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Exclusive: Kajol tells Digital Spy: 'Bollywood is thriving'

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Bollywood's biggest stars have paid their personal tributes on the 100th anniversary of Hindi cinema.

Speaking exclusively to Digital Spy, Kajol, daughter of '70s actress Tanuja and the star of one of India's seminal films Dilwale Dulhania Le Jayenge, said that the industry is "thriving".

Bollywood Actress Kajol showcases a creation by Manish Malhotra during the first day of Lakme fashion week, Mumbai, India, Friday, March. 22, 2013

© PA Images

Kajol

Ranbir Kapoor

© Rex Features / Excel Media

Ranbir Kapoor



"The fact that our industry has not only survived, but has, in fact, thrived over the last century speaks volumes. I am grateful for the fact that I am here, at this time, and able to be even a small part of its fantastic accomplishments," she said.

"From the first black and white film to modern-day 3D cinema, we have certainly come a long way. Whether Dilip Kumar, Amitabh Bachchan, Ajay Devgan or even myself, we are known the world over due to the profession we are in - there is no corner of the world that Bollywood has not touched! And we have a 100 glorious years behind us to prove it."

Ranbir Kapoor, grandson of the legendary Raj Kapoor and the scion of India's most prolific acting dynasty, told DS that the accomplishments of the last 100 years have been vast, but there is much more to come.

"It would be silly for me to sit here and talk about the achievements of Indian cinema because it's so large and so much greater than me," he said. "But I think it's the fact that it's only growing and we're evolving and going into the right direction as a filmmaking industry. Actors, directors, producers, singers and musicians, everyone is pushing the boundaries in creating something new all the time.

"So I think it has been a great hundred years but there are miles to travel yet. We are only tapping into a 8 or 9% of our audience, there is so many more people to reach. Hopefully we will tap into the 100% too."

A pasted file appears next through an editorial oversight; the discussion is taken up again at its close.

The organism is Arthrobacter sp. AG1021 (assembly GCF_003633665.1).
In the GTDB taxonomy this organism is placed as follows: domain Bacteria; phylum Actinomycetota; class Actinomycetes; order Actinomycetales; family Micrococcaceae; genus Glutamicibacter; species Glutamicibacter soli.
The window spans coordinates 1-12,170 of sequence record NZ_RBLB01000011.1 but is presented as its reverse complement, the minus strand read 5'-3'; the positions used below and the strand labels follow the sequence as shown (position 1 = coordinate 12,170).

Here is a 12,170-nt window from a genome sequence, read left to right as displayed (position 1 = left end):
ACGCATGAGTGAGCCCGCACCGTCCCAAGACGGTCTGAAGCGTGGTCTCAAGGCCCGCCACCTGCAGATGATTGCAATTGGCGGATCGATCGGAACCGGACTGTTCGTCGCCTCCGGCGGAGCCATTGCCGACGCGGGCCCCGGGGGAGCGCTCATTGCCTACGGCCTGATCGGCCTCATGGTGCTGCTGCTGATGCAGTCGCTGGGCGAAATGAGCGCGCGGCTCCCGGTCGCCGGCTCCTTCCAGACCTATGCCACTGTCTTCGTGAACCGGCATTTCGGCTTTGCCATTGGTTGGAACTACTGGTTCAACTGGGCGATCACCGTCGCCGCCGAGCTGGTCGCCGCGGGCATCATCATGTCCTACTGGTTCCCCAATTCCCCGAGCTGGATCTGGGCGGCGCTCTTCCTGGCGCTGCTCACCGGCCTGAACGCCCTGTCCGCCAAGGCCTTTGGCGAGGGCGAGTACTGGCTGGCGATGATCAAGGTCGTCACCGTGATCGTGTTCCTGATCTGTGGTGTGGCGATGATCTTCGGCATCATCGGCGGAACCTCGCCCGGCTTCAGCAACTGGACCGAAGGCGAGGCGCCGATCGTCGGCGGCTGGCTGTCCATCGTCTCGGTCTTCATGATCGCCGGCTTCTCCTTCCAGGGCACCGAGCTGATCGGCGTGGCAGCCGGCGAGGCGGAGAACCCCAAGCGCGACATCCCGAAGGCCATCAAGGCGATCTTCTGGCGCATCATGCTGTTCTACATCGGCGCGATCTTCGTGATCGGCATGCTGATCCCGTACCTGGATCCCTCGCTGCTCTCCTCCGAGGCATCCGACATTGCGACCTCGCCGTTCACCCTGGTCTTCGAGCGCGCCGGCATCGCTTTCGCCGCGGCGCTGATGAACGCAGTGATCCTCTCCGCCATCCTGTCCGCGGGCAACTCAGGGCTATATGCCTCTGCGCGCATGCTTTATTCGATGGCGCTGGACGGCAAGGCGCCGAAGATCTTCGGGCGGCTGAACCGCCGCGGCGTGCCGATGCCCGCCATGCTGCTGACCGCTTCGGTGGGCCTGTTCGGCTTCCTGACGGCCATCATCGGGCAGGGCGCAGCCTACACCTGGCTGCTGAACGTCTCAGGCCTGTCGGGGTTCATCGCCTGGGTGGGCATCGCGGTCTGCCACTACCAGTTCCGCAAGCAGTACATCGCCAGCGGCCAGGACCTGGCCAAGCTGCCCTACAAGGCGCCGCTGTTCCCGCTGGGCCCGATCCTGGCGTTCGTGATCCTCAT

Bollywood actress Kajol

Kajol



A former Miss Sri Lanka and a relative newcomer to the industry, Race 2 star Jacqueline Fernandez explained that despite the fact that she was not previously familiar with Bollywood, she is now "a massive fan of Hindi cinema".

"Thee funny thing is, I never considered Bollywood or being a part of it," she said. "I didn't grow up on the movies due to the fact that I'm not from India and didn't speak the language, even though my dad used to watch Bollywood movies. I didn't understand it.

"It was when I came to the industry and moved to India. I love old movies Hollywood or Bollywood. Just stuff from the '60s, '70s and I watch old Bollywood more than new Bollywood.

"I've really gone from someone who knew nothing about Bollywood to being this massive fan of the industry, but especially of Amitabh Bachchan."

Housefull 2 director Sajid Khan said: "Indian filmmakers are extremely talented. They are extremely brave and they don't get the due that someone in Hollywood would get for giving that kind of success after success. But things are slowly changing now."

Shahrukh Khan with Karan Johar on the set of 'My Name is Khan'

© Rex Features / FoxSearch/Everett

Karan Johar, right, with Shahrukh Khan on the set of 'My Name is Khan'




Karan Johar, the son of Yash Johar - one of Indian cinema's most esteemed producers and the founder of Dharma Productions - has directed one of the shorts in the film Bombay Talkies, which commemorates 100 years of Hindi cinema.

Commenting on the impact of the film industry on his own life, Johar wrote on Twitter: "Dear Indian Cinema..thank you for allowing me access to your world..thank you for making me weave my dreams..thank you giving me my identity."

The industry is celebrating 100 years since the release of India's first motion picture Raja Harishchandra in 1913.

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